BUFFALO, N.Y. — Linda and Chip Mussen describe what their son was like growing up with a lot of smiles.
Friendly. Helpful. Goofy. Just a few of the words that really stand out.
"He was never making a straight face for a picture or a family photo," Linda smiled on the first day we met.
"That's the truth," Chip chimed in, with a hearty laugh of his own.
They challenged me, at that point, to find a picture-- among the dozens and dozens they'd provided me-- where their son, Charles A. Mussen VI, was simply ‘smiling for the camera.’
It was a challenge indeed.
But it’s no challenge compared to facing the Mussen family today, as they push forward in their efforts to turn tragic loss into tools of hope for other children across Western New York.
Starting in middle school and growing even more throughout his high school years, Charlie—also affectionately known as Joey—became more and more confrontational.
Linda and Chip recounted story after story with me about their son, all of which were good-natured and never ill-intentioned toward others, but that showed a clear struggle Charlie was having with authority.
Goofiness became more volatile; warmth was replaced by a very demanding and accusatory nature, especially with his parents, but they saw it as teenage angst.
Nothing was ever diagnosed.
Today, Linda and Chip say they talk about the possibility that maybe was Charlie suffering from bipolar disorder, but there’s no good that comes from questions like that anymore.
Because when they’d first become aware that Charlie’s struggles were worse than they could have ever imagined, it was too late.
After graduating high school, Linda and Chip soon realized Charlie’s mental and emotional state had led him into a full-on drug addiction to opioids.
"We found out very quickly that there’s really not any recourse for parents to help someone who's 18,” Chip said, as they described what it was like to have their son refuse their visitation rights while he was in the hospital.
“We felt helpless,” said Linda. “We were helpless.”
“If we can help even one person…”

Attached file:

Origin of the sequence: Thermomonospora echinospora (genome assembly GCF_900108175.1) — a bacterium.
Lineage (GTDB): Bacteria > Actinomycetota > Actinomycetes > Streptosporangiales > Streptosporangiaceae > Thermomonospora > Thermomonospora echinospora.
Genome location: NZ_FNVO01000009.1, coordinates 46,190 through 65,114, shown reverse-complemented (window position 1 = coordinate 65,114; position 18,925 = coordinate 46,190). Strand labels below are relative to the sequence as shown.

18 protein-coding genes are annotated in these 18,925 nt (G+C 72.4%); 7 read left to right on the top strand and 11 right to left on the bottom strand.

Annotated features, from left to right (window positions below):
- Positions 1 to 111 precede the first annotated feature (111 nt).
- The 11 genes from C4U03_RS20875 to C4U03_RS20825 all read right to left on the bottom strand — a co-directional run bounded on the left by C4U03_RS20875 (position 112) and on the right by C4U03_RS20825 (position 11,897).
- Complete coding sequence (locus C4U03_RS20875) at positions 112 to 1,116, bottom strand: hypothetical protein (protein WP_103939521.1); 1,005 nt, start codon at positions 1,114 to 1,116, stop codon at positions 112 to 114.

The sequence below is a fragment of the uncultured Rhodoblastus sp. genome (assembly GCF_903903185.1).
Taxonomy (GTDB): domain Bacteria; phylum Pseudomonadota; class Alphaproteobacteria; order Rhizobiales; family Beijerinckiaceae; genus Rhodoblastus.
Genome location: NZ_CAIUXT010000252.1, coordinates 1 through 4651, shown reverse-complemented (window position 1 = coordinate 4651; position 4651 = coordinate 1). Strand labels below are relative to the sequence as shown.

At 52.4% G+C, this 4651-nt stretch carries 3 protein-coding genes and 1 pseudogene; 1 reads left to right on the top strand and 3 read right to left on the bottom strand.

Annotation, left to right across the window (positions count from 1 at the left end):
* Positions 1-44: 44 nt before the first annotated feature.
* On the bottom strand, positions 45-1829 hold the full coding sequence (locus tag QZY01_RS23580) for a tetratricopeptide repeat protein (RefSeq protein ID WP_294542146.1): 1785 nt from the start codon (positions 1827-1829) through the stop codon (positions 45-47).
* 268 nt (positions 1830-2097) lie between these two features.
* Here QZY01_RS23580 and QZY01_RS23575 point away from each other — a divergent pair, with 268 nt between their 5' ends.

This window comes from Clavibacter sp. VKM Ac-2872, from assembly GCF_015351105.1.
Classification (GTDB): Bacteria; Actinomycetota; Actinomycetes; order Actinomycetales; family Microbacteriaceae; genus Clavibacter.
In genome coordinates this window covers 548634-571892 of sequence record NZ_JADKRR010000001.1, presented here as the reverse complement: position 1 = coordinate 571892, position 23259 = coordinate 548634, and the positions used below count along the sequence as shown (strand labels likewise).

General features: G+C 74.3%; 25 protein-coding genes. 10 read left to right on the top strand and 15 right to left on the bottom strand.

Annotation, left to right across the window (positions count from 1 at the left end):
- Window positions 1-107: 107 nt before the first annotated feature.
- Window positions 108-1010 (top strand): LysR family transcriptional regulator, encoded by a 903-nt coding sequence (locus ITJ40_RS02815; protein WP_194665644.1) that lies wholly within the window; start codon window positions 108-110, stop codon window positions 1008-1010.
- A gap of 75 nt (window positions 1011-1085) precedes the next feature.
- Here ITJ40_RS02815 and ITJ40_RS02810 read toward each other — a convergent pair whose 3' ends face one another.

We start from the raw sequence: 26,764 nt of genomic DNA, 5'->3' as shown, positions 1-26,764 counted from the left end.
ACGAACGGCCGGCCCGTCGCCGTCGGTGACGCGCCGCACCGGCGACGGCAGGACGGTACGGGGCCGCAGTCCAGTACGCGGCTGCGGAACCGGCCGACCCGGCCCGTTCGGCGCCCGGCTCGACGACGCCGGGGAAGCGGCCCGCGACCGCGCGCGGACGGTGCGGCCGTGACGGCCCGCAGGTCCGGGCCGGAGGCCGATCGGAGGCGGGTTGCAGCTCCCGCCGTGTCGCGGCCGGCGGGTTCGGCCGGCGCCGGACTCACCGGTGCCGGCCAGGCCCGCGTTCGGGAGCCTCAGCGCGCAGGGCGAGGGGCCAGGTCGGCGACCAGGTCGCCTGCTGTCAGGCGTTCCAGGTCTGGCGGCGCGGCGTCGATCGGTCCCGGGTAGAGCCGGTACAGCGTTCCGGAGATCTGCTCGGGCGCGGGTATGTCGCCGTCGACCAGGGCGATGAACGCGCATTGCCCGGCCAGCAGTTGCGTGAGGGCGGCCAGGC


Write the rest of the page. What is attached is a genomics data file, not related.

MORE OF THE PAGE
Charles A. Mussen VI passed away on October 15th, 2018, after an overdose of heroin laced with fentanyl.
They were stunned. Chip and Linda tell me they had no idea how much Charlie had been self-medicating when he died.
They started a GoFundMe page shortly after, because they wanted to do something to honor Charlie’s life—and his struggle—in the best, most productive way they could.
So they started to research. And study. And interview.
As they did, several of Charlie’s classmates told the Mussen family that they’d recognized something was off, but said they felt poorly equipped to help him.
And as Chip and Linda watched the donation counter click past $15,000 in just a few months, their search led them to a few select groups throughout Western New York.
One of those groups was Compeer Buffalo, a mental health organization that supports fostering good mental health among adults, youth, seniors, and veterans by pairing people in need with supportive relationships.
"I think the light bulb went on pretty much as soon as we heard the full description of [Compeer’s] Mental Health First Aid,” Chip said.
The Mental Health First Aid training program focuses on educating high-schoolers in grades 10-12, to help them become their own peer support system for fellow students in need.
On October 11, 2019, Chip and Linda donated $10,000 to Compeer so that Starpoint school district could begin to implement the program.
It was four days before the one-year anniversary of Charlie’s death.
“If we can help even one person,” Chip said before trailing off. “That’s the kind of program we wanted to be involved in.”
The first step for that plan kicked off in the Starpoint school district, where local educators were given the training to help foster and fortify those relationships among the students when the program gets into full gear.
The educator training will stretch throughout the 2019-2020 school year.
Juniors and Seniors will be invited to join the next step of the program during the 2020-2021 school year.
And as they look back at Charlie’s younger years, Chip and Linda say they can spot what they believe are signs they could have followed to get their son help.
"We truly feel that if we had known more or taken different action at a younger age... At a younger age,” emphasized Linda, “where we had more control of the situation, that that would have, could have made a difference."
If you’re interested in pursuing a Mental Health First Aid or a similar training program for your school, or if you know a student who might benefit from a focused, special relationship with someone who wants to help and care for them, you can contact Compeer of Greater Buffalo at 716-883-3331.
If you want to know whether you should be worried about your child’s mental health status, Beyond Blue offers a list of mental health quizzes, questionnaires, and tips for you to help you determine whether help is right for you or your child.